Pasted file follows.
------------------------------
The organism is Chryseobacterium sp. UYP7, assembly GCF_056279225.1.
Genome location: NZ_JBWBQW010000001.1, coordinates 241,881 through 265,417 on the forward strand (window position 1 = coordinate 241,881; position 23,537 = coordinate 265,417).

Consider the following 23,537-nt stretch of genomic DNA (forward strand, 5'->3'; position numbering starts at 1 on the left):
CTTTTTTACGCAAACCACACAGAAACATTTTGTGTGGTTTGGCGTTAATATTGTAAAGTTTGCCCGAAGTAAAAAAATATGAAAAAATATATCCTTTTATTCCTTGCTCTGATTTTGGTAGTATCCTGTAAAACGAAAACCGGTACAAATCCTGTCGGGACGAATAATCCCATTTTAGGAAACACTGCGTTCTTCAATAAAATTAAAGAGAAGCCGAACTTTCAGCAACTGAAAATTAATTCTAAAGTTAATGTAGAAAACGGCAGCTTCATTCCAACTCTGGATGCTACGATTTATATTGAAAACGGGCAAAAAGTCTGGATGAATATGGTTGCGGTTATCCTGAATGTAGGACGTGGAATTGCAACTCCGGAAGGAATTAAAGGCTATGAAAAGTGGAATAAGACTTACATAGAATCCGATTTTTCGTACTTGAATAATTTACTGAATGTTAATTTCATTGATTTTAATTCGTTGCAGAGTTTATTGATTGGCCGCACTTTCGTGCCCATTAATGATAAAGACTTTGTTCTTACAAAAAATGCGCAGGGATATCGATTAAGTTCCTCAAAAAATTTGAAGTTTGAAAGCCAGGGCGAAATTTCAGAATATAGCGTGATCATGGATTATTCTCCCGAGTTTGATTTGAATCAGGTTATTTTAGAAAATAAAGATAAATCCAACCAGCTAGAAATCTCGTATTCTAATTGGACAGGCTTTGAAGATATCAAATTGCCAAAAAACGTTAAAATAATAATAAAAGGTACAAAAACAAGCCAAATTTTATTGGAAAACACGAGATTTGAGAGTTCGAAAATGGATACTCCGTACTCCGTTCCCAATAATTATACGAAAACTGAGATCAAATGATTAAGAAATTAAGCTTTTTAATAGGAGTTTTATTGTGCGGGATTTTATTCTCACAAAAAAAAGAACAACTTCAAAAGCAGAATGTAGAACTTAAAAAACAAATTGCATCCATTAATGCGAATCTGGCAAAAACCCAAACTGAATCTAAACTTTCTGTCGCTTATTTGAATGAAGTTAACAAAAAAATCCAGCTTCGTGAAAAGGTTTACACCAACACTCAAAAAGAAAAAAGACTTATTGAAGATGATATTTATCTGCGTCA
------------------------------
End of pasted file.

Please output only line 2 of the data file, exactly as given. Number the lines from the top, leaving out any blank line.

Genome location: NZ_JBWBQW010000001.1, coordinates 241,881 through 265,417 on the forward strand (window position 1 = coordinate 241,881; position 23,537 = coordinate 265,417).